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"I remain no more prepared to battle The Bug than I ever was …"

The Muse had plans for us to meet-up after work and attend the annual Candlelight Walk, to stroll down Golden's Washington Street, sing a few carols, and maybe grab a bite after, but I'd woken with a sore throat and a fuzzy head. I promised to lie low close to the bed and assess how fit I felt nearer the end of the day. I slept a bit and wandered around the place feeling distinctly displaced before texting her around four to report that I still felt shaky. Nothing especially alarming, just a touch of The Bug, though no Bug was likely involved. Maybe the sore throat resulted from breathing incredibly arid cat fur-infused air. I blamed The Bug but quickly recovered from what first felt like a scare. I wasn't scared for long. I'm blessed with good health. I rarely feel in any way ill and perhaps because of that, I can't seem to very easily tell if I'm ailing. My normal ranges over a wide variety of states from manic to despondent, but I do not usually describe any of them as sick. When I finally, rarely, ascribe my state to the influence of The Bug (not, notice, A Bug, but The Bug), I'm usually about half a day away from full recovery. So far.

Thanks to my nurse practitioner's prescription pad, my bathroom counter's suddenly full of plastic pill bottles, each with its own regimen printed on its label.
Each of these pills seem more focused upon preventing than treating any Bug, and each wants its moment of attention through the day, two of them twice, in annoyingly inconvenient ways. One wants taking a half hour BEFORE a meal, a point in time that I can very rarely determine until about a half hour AFTER I've eaten. Another insists that I swallow it after rising, so there I am at 3am fumbling for a rice grain-sized tablet which sometimes slips between a tooth refusing to swallow. If The Bug ever got me good and I felt the desperate need to consult with my nurse practitioner, I feel confident that she'd find time in her busy schedule to see me within the following week or two. The life cycle of a typical The Bug being more like three days, I cure myself before any professional intervention could occur, which has always been fine with me. So far.

I know where all this existing seems to be heading, though, and I suspect that a time will come when a genuine The Bug will finally get to have her way with me. Unlike that time I boldly ate a raw red tide mussel straight off a wave-swept rock, feeling every bit the naturalist before a genuine The Bug got me, I will probably not then recover overnight sipping warm weak tea. When The (Real) Bug gets me, I expect that it will lay me low for more than an odd day or two and there will likely be little anyone can do. By then, my inexperienced aging immune system will be going it alone against a conditioned prize fighter, and I will take a real beating, if I recover at all. My former masteries of my physiology will have reduced to barely shadows of their former selves and I'll be easy prey. The Bug seems out to get me and I suspect that he eventually will get me, and good. But I've forestalled this end. So far.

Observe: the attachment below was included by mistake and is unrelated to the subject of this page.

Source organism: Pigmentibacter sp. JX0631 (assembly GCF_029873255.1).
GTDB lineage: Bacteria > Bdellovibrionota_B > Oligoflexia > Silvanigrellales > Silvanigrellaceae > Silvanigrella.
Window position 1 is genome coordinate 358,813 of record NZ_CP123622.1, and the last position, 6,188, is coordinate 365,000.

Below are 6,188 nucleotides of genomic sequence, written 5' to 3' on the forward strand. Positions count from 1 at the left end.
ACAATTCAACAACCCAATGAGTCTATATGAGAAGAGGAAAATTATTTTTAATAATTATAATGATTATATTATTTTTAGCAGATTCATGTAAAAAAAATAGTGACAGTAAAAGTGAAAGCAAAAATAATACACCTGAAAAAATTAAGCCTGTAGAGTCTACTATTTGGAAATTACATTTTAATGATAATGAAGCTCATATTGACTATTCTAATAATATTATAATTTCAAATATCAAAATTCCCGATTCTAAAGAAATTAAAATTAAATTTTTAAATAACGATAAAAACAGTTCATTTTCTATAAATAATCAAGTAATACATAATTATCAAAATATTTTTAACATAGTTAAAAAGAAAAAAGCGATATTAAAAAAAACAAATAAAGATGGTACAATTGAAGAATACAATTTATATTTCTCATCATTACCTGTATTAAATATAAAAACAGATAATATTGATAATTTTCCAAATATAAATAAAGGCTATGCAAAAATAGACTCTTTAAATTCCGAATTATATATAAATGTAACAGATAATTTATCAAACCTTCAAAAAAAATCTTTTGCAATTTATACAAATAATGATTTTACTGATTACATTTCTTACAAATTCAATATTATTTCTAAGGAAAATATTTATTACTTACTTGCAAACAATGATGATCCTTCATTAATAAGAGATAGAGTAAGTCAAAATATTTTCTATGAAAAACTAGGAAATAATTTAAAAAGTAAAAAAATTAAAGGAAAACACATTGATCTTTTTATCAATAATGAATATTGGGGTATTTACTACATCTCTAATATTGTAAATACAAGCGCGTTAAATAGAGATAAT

Like in software development, most Bugs and not really Bugs at all, but under appreciated features. Some can be fixed while others receive work-arounds and still others become mildly inconveniencing features of the final product. Most of The Bugs invading the human condition become mildly inconveniencing features, neither receiving or really requiring any intervention beyond a blessedly brief radical acceptance. They are the way of this world, and while some seem to prevent some planned peak experience, like an opportunity to stroll down the main street carrying a candle and singing carols in the dark, most come and go about a consequently as some dog that never musters much more than a half-hearted bark. I woke this morning without any evidence of a sore throat. I'd already forgotten the discomfort and brief displacement I'd experienced. I remain no more prepared to battle The Bug than I ever was and The Bug seems no more threatening that he's ever been. So far.

©2019 by David A. Schmaltz - all rights reserved

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